Garland police said Tuesday they believe Talib and his mother, Okolo Talib, shot at the man March 21. The man wasn't injured. Earlier that day, the man had been listed as a suspect in a disturbance and was charged with assault and interference with an emergency phone call from that incident.
Authorities issued arrest warrants for aggravated assault with a deadly weapon for Talib and his mother. She turned herself in Tuesday.
Police say Aqib Talib is set to turn himself in later this week. His agent, Todd France, did not immediately return a call.
Aqib Talib's bail will be set at $25,000, according to the Garland Police Department.
"We are deeply troubled by the serious charges filed against Aqib Talib," Bucs general manager Mark Dominik said in a team statement. "Due to current labor circumstances, we will withhold any further comment or action."
A Garland police spokesman said in a radio interview with Tampa station WDAE (620 AM) Tuesday afternoon that detectives met with Aqib Talib last week and continued their investigation before making the decision to charge him with a crime. The spokesman said the charge is a second-degree felony, which can carry a prison sentence of five to 20 years.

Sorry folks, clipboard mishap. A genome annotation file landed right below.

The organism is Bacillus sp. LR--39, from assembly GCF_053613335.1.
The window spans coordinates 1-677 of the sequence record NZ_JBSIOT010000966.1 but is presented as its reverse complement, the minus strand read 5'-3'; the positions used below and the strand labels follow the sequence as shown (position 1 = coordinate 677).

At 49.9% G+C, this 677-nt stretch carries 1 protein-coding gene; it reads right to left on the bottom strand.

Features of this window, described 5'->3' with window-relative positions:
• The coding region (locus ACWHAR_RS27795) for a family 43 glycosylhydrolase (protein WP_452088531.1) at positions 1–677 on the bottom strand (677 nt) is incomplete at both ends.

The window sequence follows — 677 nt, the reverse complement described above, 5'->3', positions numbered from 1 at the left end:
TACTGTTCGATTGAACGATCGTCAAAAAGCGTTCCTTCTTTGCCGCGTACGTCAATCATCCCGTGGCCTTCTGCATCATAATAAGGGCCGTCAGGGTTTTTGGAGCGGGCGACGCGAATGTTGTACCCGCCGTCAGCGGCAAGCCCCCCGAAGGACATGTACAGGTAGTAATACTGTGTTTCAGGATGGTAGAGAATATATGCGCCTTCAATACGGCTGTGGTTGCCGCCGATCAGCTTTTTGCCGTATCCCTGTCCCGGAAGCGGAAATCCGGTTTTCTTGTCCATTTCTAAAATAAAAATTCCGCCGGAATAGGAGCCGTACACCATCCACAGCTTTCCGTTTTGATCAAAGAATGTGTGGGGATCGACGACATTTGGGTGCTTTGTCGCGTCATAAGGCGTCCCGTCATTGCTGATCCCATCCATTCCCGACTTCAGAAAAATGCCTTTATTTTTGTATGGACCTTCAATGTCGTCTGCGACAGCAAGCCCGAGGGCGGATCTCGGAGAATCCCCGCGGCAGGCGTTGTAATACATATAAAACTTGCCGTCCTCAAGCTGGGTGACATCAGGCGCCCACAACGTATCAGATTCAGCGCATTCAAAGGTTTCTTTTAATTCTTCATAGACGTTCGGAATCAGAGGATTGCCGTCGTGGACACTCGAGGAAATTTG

Okolo Talib was booked Tuesday morning on a charge of aggravated assault with a deadly weapon with an additional charge of felon in possession of a firearm, which was added based on a prior conviction. Her bond was set at $25,000 for the assault charge and $5,000 for the possession of a firearm charge.
Aqib Talib, who went to L.V. Berkner High School in the Dallas suburb of Richardson, played at the University of Kansas and was a first-round pick by the Buccaneers in 2008. He's also been in trouble before. He was suspended by the NFL for the first game of last season after a 2009 altercation with a cab driver.
He was entered into a pretrial diversion program and ordered to attend anger management classes after the incident with the cab driver, which whom he reached a financial settlement.
Although NFL players are currently locked out, commissioner Roger Goodell said last week they still are subject to the league's personal conduct policy and disciplinary action can be taken after the labor situation is resolved.
The 25-year-old Talib has 15 interceptions in three NFL seasons.
Pat Yasinskas covers the NFC South for ESPN.com. Information from The Associated Press contributed to this report.